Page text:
This review only covers issues one and two
Have you ever been so impressed with a book that you immediately called up your Grandma to recommend it to her? (And no not just because you thought reading an enjoyable story about another race and faith would be good for her soul? :D) I did that with Ms. Marvel. The thing is, I think she will really enjoy it when I get down to my hometown to show it to her. (And also when she stops asking me why the girl in the story can’t just eat bacon).
This is a great book for anyone. I do mean anyone too. I honestly didn’t need any Marvel history to understand this, and even though other heroes are in this (Captain America, Captain Marvel, and Iron Man) it doesn’t matter. I think comics lovers as well as noobs can get into it. Ms. Marvel tells the story of girl who wishes to be a super-hero like the ones she looks up to and someone gets that wish.
One of the things that got me with this series was how all walls of diversity were knocked down and not in an overwhelming way. It’s got a strong female character, but not one who is crazy dominant and must be better than all the boys (that drives me batty). She’s not white. She’s not Christian. Now, understand that there is nothing wrong with being a Caucasian, male Christian. (Heck, I’m two of those things!) But it’s not so often that you see respectable female characters (luckily this is changing – i.e. Captain Marvel). So many times we see characters in costumes that leave nothing to the imagination. I don’t even care too much about that BUT I do like seeing girls covered occasionally: that we’re not all just boobs, long legs, and beautiful flowing locks. Also, Kamala is Muslim, her family is Muslim, and it’s awesome and different and nice just to see their family interact.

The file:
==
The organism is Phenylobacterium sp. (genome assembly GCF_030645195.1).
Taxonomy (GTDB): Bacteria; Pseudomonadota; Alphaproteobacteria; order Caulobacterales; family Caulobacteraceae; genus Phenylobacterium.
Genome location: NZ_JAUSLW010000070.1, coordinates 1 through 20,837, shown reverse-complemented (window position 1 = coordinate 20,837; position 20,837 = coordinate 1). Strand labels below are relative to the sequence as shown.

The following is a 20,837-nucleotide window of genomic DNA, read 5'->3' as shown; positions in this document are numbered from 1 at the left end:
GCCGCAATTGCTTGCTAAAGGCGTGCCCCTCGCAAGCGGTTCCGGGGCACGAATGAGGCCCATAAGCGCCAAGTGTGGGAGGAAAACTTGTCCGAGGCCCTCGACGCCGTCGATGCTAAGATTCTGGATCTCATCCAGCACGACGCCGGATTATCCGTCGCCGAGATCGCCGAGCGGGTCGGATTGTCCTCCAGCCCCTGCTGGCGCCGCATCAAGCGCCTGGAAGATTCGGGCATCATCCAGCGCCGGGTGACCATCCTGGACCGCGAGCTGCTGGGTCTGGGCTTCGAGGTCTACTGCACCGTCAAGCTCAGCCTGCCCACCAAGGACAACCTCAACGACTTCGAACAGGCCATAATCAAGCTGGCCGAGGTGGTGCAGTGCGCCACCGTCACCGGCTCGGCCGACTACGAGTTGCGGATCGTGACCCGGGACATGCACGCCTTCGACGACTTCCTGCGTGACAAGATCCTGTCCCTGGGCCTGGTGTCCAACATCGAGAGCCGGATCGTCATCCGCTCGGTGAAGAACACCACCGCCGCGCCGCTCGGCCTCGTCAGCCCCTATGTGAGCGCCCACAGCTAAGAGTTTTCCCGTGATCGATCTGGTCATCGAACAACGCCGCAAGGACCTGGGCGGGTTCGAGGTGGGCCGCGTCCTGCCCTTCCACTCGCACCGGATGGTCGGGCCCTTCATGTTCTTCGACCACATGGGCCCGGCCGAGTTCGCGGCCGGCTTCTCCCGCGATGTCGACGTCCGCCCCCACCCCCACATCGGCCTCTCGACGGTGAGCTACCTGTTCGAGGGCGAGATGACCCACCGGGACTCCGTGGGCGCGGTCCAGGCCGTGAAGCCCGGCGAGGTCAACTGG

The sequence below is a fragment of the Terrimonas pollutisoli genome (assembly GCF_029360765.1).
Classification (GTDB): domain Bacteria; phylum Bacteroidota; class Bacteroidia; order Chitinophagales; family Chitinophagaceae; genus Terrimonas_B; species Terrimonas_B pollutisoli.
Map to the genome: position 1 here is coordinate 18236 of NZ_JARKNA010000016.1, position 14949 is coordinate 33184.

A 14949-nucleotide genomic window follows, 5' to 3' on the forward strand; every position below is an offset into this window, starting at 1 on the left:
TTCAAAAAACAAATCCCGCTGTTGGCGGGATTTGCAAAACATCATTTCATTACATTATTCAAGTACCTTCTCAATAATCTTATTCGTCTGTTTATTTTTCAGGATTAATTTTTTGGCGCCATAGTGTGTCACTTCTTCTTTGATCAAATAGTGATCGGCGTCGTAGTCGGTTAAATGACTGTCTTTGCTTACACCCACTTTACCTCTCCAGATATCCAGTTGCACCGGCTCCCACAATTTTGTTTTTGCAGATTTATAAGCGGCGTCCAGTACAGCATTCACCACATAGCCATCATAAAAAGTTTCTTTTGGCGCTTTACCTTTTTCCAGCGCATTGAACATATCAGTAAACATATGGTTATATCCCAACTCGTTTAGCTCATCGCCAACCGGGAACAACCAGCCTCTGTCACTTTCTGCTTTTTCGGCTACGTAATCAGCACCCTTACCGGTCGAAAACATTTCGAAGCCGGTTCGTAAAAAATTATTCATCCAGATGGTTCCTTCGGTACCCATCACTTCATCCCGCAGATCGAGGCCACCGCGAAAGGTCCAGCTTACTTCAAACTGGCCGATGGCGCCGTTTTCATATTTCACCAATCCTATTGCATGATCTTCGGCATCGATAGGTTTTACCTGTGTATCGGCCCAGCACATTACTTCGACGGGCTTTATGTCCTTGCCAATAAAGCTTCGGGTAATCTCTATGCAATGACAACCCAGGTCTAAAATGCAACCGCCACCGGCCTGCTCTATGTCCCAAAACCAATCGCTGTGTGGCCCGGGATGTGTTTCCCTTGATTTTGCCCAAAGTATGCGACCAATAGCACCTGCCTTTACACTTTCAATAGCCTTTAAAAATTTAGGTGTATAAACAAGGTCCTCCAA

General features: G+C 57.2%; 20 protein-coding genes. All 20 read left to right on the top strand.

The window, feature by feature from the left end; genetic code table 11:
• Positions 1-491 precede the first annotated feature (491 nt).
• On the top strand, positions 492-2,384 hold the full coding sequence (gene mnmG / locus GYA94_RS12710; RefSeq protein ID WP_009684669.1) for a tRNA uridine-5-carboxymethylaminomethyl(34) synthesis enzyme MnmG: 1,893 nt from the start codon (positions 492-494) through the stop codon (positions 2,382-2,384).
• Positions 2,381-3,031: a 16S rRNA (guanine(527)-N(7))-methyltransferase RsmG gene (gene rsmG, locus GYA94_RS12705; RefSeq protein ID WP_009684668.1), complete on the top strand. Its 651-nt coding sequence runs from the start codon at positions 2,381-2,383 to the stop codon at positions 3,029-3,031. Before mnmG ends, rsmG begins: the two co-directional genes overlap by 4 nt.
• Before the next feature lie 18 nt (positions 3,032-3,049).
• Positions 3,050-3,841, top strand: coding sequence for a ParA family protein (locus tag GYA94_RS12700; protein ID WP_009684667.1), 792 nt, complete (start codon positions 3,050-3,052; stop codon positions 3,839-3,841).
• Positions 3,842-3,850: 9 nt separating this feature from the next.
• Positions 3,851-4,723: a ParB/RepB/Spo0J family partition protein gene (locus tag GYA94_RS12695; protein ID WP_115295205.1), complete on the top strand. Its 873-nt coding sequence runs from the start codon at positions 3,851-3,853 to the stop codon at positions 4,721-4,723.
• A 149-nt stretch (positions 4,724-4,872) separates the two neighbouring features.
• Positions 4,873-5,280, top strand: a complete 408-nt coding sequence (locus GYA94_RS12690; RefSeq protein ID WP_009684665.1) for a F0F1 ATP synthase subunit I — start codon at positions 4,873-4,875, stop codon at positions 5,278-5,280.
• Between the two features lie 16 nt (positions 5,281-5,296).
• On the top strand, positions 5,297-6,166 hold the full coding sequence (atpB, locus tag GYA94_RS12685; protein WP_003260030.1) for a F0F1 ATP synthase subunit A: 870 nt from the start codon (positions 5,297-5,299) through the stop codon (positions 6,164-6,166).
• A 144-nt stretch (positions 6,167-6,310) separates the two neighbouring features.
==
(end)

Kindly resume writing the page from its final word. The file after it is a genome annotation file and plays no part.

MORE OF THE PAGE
The story and art are great, so if you haven’t picked this up yet you should and then make someone else read it too.